However, the Liberals aren’t alone. All three major political parties have slammed the door on discussions about modernizing Ontario’s school system.

“The NDP position is to do nothing at this time and I am bound by that,” Prue says. “Many are deathly afraid that even mentioning this issue would cost votes.”

The Green Party is the only party advocating for one secular school system.

As the province sends teachers back to school with some unions still threatening a labour dispute, Green Party Leader Mike Schreiner is reminding Ontarians that all taxpayers contribute to Catholic schools in the province, whether they like it or not.

“We have now seen education crises under NDP, PC and Liberal governments,” states Schreiner in a news release. “This will happen again and again, unless the old parties get the courage to have a discussion on ending wasteful duplication in our current school system.”
  Projected Cost Savings From the Merger of Ontario Public and Separate School Systems
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Comments

revelations
I am an employee of a catholic school board. If you are a christian, and believe in god, the bible and revelations, there will be just one school board. There will be one world government, one world currency, and eventually no religion except worship of the government.
Enough is enough
The oppressive Communist regimes in Eastern Europe collapsed in the 1990s because they were not economically viable. In like manner, public funding of Catholic schools in Ontario will eventually end because it is not economically viable. The people of Ontario will eventually tell the politicians in the Liberal Party, the PC Party and the NDP that they need to stop taxpayer funding of Catholic schools - rather than continuing to ask citizens to pay more and more taxes for fewer and fewer public services. Enough is enough.
eclipse falls hard on backward looking eyes
Justin Milton, the entire god and jesus dog and pony show along with the pope and his apparatus of torture and misanthropy, along with all the other cults of hate are running into the past as the rest of us move into the future. Your mere presence is intensely painful to people like us who have left your sad and ruinous gods in the mass grave of your own bloodsoaked history. Religion is the past trying to poison the future.
Infalmmatory
Some of the anti-Catholic statements written here are more discriminatory than many anti-gay sentiments I have heard. Catholic schools very much believe in curbing bullying. More kids are bullied for physical appearance than any other reason including sexual orientation. However, I wouldn't promote a "Obese, non-obese alliance." Clubs based on promoting inclusivity have existed for years in the Catholic system before GSA's were discussed. Promoting GSA's appears to actually promote segregation. Gay students cant be part of an anti-bullying club? As an aside, Catholic schools most often outperform their public school counterparts in academics (EQAO results), so perhaps the public system should be absorbed by the Catholic system.
Encourage Understanding
The people of Alberta, Ontario and Saskatchewan (the only provinces that still have public Catholic School systems) need to consider the original reason for separate Catholic schools. They were created in an era when Catholics faced discrimination in public schools where religion was taught, but it was religious instruction that was often very negative to the Catholic religion (or negative to non-Catholics in Quebec).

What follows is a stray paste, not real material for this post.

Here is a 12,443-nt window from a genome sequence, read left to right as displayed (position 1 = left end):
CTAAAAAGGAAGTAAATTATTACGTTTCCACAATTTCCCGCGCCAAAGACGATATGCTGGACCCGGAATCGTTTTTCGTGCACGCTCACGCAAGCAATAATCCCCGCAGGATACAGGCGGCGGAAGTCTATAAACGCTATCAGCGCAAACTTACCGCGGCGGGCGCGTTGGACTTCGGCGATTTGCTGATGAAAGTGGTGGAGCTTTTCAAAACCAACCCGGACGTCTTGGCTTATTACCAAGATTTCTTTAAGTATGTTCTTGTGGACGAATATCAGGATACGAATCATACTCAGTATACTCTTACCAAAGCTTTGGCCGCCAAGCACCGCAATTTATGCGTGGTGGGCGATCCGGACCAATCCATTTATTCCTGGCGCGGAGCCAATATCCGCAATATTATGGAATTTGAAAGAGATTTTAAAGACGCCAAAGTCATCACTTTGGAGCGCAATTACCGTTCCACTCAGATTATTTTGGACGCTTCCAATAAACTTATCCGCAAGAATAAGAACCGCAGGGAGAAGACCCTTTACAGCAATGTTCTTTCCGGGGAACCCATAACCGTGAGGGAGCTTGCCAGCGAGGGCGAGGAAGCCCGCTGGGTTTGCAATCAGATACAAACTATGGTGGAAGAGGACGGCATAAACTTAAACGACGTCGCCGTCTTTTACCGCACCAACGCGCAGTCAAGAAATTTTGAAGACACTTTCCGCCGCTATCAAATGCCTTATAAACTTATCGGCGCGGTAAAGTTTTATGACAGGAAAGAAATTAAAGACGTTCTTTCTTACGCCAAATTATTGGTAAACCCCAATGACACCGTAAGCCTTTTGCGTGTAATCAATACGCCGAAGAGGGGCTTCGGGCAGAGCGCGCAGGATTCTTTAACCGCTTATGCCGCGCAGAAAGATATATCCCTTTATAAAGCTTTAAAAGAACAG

Today, anti-Catholic discrimination is not the issue. The issue is encouraging respect for all kinds of diversity – racial and religious diversity, yes – but also sexual diversity. This is best done in a single public school system. Having unified public school systems reduces administrative costs, diverting money to teaching and learning.

Should religion be taught in schools. Certainly, students should be taught ABOUT religion as units in Social Studies classes, but at a day and age when a majority of students attending Catholic schools are not from faith active families, it is foolish to think that any teaching of one set of religious beliefs or one faith is going to be effective. It is not. The place for children and youth to learn a specific religious faith is in their home and place of worship, not in schools.

What schools need to do is break down all barriers of discrimination and teach understanding and acceptance of diversity.
Where Betty prefers freedom of religion...
... I prefer freedom from. Grade school should be a place free of religious indoctrination. Leave that to churches and foolish parents who wish their children to believe that ten thousand angels can dance on the head of a pin and voices emanate from bushes that burn without incinerating.
Freedom of religions means something different
"What happened to Religious Freedom in this Country?"

What happened to religious equality? We have had the UN admonish us because we are one of the few industrialized countries that sponsors an official religion. People are free to believe in what ever religion they wish which is what religious freedom means, but it is not our governments role to sponsor a religion (contrary to your opinion all taxpayers contribute to catholic schools). Quebec got rid of these schools, so can we.
Catholic schools are here to stay!
It's the parents decision to send their children to Catholic school, which are generally the best schools in the area, with high test scores and teachers who actually care about morals and values. Its also a fact that Catholic taxpayers fund their own schools through property taxes. It's also guaranteed in the Constitution. This article and comments are just anti-Christian bigotry. What happened to Religious Freedom in this Country? Go teach your sex-filed Godless curriculum in public schools.
The Bible is one big lie
"a massive, shapeless, aimless organization." Kinda like the Catholic Church?
And these "mistruths" are...
Hey MITCH! since you've brought it up, please share with the rest of us? What exactly is wrong with this plan? Reducing the duplication in administrative costs alone make getting rid of the Catholic school board in favor of a single secular system.